The TRNC is heavily dependent on Turkish military and economic support. It uses the Turkish Lira as its currency. All TRNC exports and imports are via Turkey, as are its communication links. International telephone calls are routed via a Turkish dialling code, +90 392, on the Internet TRNC is under the Turkish second-level domain .nc.tr, and mail must be addressed to 'Mersin 10, TURKEY' as the Universal Postal Union refuses to recognise the TRNC as a separate entity (mail sent to 'CYPRUS' will be returned to sender as 'undeliverable').
Ercan airport is not recognized as a port of entry, and flights must stop over in Turkey first. Anyone who has a TRNC immigration stamp may be refused entry by the Republic of Cyprus or Greece, although after the accession of the internationally recognised Republic of Cyprus to the EU such restrictions have been eased following confidence building measures by the Cypriot government. The Republic of Cyprus allows free unrestricted passage across the Green Line from Nicosia into the TRNC, since the TRNC does not require a visa or leave entry stamps for such visits.
During 2002 and 2003 the approach of the Republic of Cyprus's accession to the European Union (on May 1, 2004) produced a political crisis in the TRNC, because its residents realised that they would not have access to the privileges of EU membership, particularly the right to work anywhere in the EU, which would be open to Cypriot citizens. In 2002 there were large demonstrations in the TRNC against the continuation of the division of Cyprus. During 2003, pro-EU parties campaigned vigorously against the government of Rauf Denktaş, standing for election on a platform of replacing him as the republic's chief negotiator and pushing for a settlement that could take the north into the EU as part of a reunited Cyprus. In January 2004, pro-EU leader Mehmet Ali Talat was appointed Prime Minister.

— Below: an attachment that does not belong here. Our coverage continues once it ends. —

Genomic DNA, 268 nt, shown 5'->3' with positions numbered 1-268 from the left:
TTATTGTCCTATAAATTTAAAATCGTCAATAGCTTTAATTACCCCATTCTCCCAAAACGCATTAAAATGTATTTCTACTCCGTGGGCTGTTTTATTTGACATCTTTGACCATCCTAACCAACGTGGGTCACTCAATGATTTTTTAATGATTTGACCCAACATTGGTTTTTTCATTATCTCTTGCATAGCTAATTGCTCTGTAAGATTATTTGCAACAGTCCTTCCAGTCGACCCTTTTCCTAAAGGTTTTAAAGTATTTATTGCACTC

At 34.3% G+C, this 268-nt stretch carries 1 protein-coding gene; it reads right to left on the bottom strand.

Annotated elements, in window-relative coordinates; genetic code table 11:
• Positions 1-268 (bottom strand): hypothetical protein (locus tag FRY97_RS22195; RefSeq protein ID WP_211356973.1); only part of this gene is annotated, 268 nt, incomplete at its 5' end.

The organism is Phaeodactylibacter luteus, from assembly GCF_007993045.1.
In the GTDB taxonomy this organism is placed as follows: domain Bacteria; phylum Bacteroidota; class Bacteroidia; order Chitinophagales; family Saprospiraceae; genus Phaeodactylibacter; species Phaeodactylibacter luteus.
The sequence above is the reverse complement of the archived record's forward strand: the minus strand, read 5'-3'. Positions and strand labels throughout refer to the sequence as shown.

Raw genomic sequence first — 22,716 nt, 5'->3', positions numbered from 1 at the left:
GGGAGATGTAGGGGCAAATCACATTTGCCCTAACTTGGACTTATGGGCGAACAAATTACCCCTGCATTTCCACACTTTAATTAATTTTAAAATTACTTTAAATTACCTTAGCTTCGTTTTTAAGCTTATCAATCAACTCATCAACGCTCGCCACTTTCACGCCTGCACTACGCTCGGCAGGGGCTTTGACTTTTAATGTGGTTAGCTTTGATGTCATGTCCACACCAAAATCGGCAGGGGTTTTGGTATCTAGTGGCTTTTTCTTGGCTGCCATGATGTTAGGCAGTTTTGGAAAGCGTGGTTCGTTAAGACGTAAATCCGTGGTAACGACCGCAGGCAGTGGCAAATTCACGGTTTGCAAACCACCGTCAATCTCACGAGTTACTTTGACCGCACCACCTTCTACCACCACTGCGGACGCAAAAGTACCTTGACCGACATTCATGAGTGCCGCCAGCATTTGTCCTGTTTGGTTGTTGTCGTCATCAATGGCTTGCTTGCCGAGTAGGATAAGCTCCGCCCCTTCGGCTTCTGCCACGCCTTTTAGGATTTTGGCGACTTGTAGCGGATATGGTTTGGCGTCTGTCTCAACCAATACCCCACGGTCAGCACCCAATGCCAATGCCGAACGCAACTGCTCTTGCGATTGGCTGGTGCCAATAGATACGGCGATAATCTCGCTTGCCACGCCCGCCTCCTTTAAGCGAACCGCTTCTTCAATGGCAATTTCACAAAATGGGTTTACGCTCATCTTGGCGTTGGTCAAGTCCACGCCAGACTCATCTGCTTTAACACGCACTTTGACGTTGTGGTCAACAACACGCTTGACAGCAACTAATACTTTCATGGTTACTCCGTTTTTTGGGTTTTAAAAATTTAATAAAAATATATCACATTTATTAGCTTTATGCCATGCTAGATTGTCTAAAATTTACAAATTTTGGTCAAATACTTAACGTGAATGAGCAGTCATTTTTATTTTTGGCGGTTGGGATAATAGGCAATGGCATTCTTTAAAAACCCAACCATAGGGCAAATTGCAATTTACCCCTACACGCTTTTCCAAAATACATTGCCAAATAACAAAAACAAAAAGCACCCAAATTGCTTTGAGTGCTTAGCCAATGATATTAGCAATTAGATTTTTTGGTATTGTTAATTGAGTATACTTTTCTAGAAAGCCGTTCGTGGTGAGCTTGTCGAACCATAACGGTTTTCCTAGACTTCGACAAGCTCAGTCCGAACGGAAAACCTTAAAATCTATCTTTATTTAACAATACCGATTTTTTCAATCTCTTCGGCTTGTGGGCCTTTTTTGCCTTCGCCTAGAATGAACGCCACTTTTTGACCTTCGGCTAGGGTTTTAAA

On April 24, 2004 a referendum was held in both parts of Cyprus on the Annan Plan for re-uniting the island before its entry to the EU. Turkish Cypriot voters approved the plan, while Greek Cypriot voters, on the advice of their government, rejected it. (see Cyprus reunification referendum, 2004).
Both the UN and the EU expressed their disappointment at the outcome. Turkish Cypriots, having long been blamed for obstructing the reunification of Cyprus, were praised for supporting the Annan Plan, while Greek Cypriots were criticised for rejecting it. As a result, the EU indicated that it would reward the Turkish Cypriots by relaxing the EU's embargo on the TRNC.
Günter Verheugen, the EU's Enlargement Commissioner, was reported as saying that the EU was considering opening a representative office in the TRNC. EU foreign ministers agreed to give the TRNC 259 million euros (US$307 million) in aid. Verheugen also said that the Greek Cypriot government should not expect a reduction in the number of Turkish troops stationed in Cyprus. Instead Turkey might increase their number beyond the current 30,000, he said.
Rauf Denktaş announced in mid-May 2004 that he would be stepping down as President of the TRNC at the end of his fourth term. He said Talat and Foreign Minister Serdar Denktaş were both suitable candidates to replace him. Elections for the post will take place in 2005.
In June 2004 a meeting of Foreign Ministers of member states of the Organization of Islamic Conference decided that the TRNC would be represented at future OIC meetings under the name of "Turkish Cypriot State", as was envisaged in the Annan plan.